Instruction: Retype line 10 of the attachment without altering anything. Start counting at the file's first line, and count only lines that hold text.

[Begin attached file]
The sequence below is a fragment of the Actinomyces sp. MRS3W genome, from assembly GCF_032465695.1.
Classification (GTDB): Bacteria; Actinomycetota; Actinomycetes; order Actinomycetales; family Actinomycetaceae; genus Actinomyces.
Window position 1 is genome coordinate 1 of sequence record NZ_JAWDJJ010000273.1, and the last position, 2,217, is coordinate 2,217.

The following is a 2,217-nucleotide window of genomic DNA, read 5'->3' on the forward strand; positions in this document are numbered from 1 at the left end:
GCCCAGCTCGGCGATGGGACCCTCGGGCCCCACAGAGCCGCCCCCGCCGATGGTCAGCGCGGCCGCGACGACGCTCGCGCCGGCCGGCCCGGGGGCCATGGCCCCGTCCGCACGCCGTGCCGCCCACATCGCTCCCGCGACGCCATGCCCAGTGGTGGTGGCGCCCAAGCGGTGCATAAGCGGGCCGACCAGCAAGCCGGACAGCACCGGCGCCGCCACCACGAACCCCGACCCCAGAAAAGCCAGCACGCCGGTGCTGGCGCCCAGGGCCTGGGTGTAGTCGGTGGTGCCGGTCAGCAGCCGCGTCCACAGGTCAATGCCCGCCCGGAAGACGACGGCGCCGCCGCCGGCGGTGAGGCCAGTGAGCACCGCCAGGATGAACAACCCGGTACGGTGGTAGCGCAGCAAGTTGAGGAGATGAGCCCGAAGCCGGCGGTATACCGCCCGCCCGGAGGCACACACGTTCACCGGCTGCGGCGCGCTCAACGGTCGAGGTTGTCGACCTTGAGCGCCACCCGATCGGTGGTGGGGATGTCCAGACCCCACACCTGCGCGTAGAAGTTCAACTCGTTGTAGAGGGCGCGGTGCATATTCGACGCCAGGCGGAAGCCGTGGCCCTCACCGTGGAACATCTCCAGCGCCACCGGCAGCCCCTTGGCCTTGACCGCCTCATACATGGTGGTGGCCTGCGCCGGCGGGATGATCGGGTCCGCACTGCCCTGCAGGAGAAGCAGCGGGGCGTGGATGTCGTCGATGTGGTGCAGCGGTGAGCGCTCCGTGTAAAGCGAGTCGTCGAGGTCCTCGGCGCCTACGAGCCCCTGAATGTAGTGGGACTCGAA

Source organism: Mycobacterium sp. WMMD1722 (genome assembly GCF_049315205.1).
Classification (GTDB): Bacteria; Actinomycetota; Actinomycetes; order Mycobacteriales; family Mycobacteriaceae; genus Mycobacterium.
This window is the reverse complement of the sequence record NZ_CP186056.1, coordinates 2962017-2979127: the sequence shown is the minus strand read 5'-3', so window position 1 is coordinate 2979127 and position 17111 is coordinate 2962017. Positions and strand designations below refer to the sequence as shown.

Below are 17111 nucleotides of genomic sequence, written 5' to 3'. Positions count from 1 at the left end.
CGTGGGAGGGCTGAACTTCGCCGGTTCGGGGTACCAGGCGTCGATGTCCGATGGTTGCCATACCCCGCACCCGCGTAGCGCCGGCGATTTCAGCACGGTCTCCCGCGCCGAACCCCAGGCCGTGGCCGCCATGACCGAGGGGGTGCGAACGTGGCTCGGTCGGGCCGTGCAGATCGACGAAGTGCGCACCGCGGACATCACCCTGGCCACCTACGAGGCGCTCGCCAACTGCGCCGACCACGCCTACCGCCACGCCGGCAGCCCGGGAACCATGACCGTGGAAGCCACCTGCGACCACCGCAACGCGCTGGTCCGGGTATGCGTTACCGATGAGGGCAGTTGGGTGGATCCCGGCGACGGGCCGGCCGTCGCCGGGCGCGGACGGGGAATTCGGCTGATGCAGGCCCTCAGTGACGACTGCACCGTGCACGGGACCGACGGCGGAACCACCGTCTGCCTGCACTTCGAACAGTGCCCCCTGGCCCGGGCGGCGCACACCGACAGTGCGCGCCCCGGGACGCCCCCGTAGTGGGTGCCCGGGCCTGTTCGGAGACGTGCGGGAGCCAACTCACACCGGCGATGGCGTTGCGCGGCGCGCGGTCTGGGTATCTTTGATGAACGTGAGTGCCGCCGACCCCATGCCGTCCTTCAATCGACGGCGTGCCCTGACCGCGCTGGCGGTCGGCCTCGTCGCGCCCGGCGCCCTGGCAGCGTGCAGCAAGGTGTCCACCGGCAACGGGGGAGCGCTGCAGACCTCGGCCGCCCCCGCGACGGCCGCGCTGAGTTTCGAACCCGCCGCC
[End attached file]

CGTGGGAGGGCTGAACTTCGCCGGTTCGGGGTACCAGGCGTCGATGTCCGATGGTTGCCATACCCCGCACCCGCGTAGCGCCGGCGATTTCAGCACGGTCTCCCGCGCCGAACCCCAGGCCGTGGCCGCCATGACCGAGGGGGTGCGAACGTGGCTCGGTCGGGCCGTGCAGATCGACGAAGTGCGCACCGCGGACATCACCCTGGCCACCTACGAGGCGCTCGCCAACTGCGCCGACCACGCCTACCGCCACGCCGGCAGCCCGGGAACCATGACCGTGGAAGCCACCTGCGACCACCGCAACGCGCTGGTCCGGGTATGCGTTACCGATGAGGGCAGTTGGGTGGATCCCGGCGACGGGCCGGCCGTCGCCGGGCGCGGACGGGGAATTCGGCTGATGCAGGCCCTCAGTGACGACTGCACCGTGCACGGGACCGACGGCGGAACCACCGTCTGCCTGCACTTCGAACAGTGCCCCCTGGCCCGGGCGGCGCACACCGACAGTGCGCGCCCCGGGACGCCCCCGTAGTGGGTGCCCGGGCCTGTTCGGAGACGTGCGGGAGCCAACTCACACCGGCGATGGCGTTGCGCGGCGCGCGGTCTGGGTATCTTTGATGAACGTGAGTGCCGCCGACCCCATGCCGTCCTTCAATCGACGGCGTGCCCTGACCGCGCTGGCGGTCGGCCTCGTCGCGCCCGGCGCCCTGGCAGCGTGCAGCAAGGTGTCCACCGGCAACGGGGGAGCGCTGCAGACCTCGGCCGCCCCCGCGACGGCCGCGCTGAGTTTCGAACCCGCCGCC